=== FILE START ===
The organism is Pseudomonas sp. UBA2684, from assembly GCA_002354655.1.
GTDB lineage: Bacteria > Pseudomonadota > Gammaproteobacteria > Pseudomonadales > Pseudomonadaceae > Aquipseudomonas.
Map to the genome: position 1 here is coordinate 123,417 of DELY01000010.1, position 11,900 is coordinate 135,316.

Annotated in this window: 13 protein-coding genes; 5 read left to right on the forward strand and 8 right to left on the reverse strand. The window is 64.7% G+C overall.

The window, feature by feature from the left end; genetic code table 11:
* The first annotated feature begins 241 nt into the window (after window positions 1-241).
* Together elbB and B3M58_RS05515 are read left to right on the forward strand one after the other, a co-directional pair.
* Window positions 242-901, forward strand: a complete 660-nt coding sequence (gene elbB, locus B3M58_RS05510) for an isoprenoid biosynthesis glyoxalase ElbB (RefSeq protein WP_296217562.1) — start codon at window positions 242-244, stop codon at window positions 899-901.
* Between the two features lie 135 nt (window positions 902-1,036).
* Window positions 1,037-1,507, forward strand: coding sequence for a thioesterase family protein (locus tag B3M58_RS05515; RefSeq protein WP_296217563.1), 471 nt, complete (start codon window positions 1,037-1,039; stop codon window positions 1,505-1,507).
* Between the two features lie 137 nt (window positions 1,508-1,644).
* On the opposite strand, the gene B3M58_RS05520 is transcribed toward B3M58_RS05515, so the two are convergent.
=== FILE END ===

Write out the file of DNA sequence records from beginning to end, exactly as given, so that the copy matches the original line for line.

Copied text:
The organism is Pseudomonas sp. UBA2684, from assembly GCA_002354655.1.
GTDB lineage: Bacteria > Pseudomonadota > Gammaproteobacteria > Pseudomonadales > Pseudomonadaceae > Aquipseudomonas.
Map to the genome: position 1 here is coordinate 123,417 of DELY01000010.1, position 11,900 is coordinate 135,316.

Annotated in this window: 13 protein-coding genes; 5 read left to right on the forward strand and 8 right to left on the reverse strand. The window is 64.7% G+C overall.

The window, feature by feature from the left end; genetic code table 11:
* The first annotated feature begins 241 nt into the window (after window positions 1-241).
* Together elbB and B3M58_RS05515 are read left to right on the forward strand one after the other, a co-directional pair.
* Window positions 242-901, forward strand: a complete 660-nt coding sequence (gene elbB, locus B3M58_RS05510) for an isoprenoid biosynthesis glyoxalase ElbB (RefSeq protein WP_296217562.1) — start codon at window positions 242-244, stop codon at window positions 899-901.
* Between the two features lie 135 nt (window positions 902-1,036).
* Window positions 1,037-1,507, forward strand: coding sequence for a thioesterase family protein (locus tag B3M58_RS05515; RefSeq protein WP_296217563.1), 471 nt, complete (start codon window positions 1,037-1,039; stop codon window positions 1,505-1,507).
* Between the two features lie 137 nt (window positions 1,508-1,644).
* On the opposite strand, the gene B3M58_RS05520 is transcribed toward B3M58_RS05515, so the two are convergent.